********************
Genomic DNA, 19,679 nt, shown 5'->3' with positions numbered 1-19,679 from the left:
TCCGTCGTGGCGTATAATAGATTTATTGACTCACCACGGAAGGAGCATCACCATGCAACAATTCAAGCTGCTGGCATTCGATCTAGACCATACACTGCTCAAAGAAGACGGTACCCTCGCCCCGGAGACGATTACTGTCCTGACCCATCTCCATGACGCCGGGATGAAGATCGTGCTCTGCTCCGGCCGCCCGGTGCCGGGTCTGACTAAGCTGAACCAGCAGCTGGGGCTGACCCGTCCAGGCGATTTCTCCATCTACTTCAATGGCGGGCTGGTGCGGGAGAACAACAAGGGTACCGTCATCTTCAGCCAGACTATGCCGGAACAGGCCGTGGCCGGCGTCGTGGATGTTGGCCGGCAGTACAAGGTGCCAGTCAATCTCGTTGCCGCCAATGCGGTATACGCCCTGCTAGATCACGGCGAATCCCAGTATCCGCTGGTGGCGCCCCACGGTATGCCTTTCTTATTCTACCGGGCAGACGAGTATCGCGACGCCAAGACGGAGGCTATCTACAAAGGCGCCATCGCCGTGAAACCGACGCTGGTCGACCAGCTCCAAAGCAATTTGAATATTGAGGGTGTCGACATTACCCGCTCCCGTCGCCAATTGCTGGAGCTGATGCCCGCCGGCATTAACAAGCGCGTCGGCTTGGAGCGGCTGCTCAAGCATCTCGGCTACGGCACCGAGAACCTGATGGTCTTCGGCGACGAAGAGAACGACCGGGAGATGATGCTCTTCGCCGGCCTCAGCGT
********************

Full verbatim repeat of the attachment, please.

Genomic DNA, 19,679 nt, shown 5'->3' with positions numbered 1-19,679 from the left:
TCCGTCGTGGCGTATAATAGATTTATTGACTCACCACGGAAGGAGCATCACCATGCAACAATTCAAGCTGCTGGCATTCGATCTAGACCATACACTGCTCAAAGAAGACGGTACCCTCGCCCCGGAGACGATTACTGTCCTGACCCATCTCCATGACGCCGGGATGAAGATCGTGCTCTGCTCCGGCCGCCCGGTGCCGGGTCTGACTAAGCTGAACCAGCAGCTGGGGCTGACCCGTCCAGGCGATTTCTCCATCTACTTCAATGGCGGGCTGGTGCGGGAGAACAACAAGGGTACCGTCATCTTCAGCCAGACTATGCCGGAACAGGCCGTGGCCGGCGTCGTGGATGTTGGCCGGCAGTACAAGGTGCCAGTCAATCTCGTTGCCGCCAATGCGGTATACGCCCTGCTAGATCACGGCGAATCCCAGTATCCGCTGGTGGCGCCCCACGGTATGCCTTTCTTATTCTACCGGGCAGACGAGTATCGCGACGCCAAGACGGAGGCTATCTACAAAGGCGCCATCGCCGTGAAACCGACGCTGGTCGACCAGCTCCAAAGCAATTTGAATATTGAGGGTGTCGACATTACCCGCTCCCGTCGCCAATTGCTGGAGCTGATGCCCGCCGGCATTAACAAGCGCGTCGGCTTGGAGCGGCTGCTCAAGCATCTCGGCTACGGCACCGAGAACCTGATGGTCTTCGGCGACGAAGAGAACGACCGGGAGATGATGCTCTTCGCCGGCCTCAGCGT